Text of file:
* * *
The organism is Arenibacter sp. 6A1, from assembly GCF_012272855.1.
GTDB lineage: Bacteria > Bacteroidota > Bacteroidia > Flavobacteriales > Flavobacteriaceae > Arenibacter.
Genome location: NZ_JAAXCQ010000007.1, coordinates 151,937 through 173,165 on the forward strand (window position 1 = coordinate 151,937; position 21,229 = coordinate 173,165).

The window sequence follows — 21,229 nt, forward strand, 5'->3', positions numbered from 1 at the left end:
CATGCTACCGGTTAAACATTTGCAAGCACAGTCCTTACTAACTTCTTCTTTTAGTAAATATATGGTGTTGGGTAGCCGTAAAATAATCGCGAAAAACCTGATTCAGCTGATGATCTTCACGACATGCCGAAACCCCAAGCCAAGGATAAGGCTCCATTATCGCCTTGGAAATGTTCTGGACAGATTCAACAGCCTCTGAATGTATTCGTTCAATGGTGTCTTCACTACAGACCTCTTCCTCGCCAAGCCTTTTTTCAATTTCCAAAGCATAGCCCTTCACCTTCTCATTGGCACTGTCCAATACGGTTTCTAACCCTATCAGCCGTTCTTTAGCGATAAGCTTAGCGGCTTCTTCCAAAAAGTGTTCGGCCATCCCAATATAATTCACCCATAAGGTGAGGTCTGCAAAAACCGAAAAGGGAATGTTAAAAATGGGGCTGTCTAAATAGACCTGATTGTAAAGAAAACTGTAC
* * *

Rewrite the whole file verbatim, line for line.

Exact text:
The organism is Arenibacter sp. 6A1, from assembly GCF_012272855.1.
GTDB lineage: Bacteria > Bacteroidota > Bacteroidia > Flavobacteriales > Flavobacteriaceae > Arenibacter.
Genome location: NZ_JAAXCQ010000007.1, coordinates 151,937 through 173,165 on the forward strand (window position 1 = coordinate 151,937; position 21,229 = coordinate 173,165).

The window sequence follows — 21,229 nt, forward strand, 5'->3', positions numbered from 1 at the left end:
CATGCTACCGGTTAAACATTTGCAAGCACAGTCCTTACTAACTTCTTCTTTTAGTAAATATATGGTGTTGGGTAGCCGTAAAATAATCGCGAAAAACCTGATTCAGCTGATGATCTTCACGACATGCCGAAACCCCAAGCCAAGGATAAGGCTCCATTATCGCCTTGGAAATGTTCTGGACAGATTCAACAGCCTCTGAATGTATTCGTTCAATGGTGTCTTCACTACAGACCTCTTCCTCGCCAAGCCTTTTTTCAATTTCCAAAGCATAGCCCTTCACCTTCTCATTGGCACTGTCCAATACGGTTTCTAACCCTATCAGCCGTTCTTTAGCGATAAGCTTAGCGGCTTCTTCCAAAAAGTGTTCGGCCATCCCAATATAATTCACCCATAAGGTGAGGTCTGCAAAAACCGAAAAGGGAATGTTAAAAATGGGGCTGTCTAAATAGACCTGATTGTAAAGAAAACTGTAC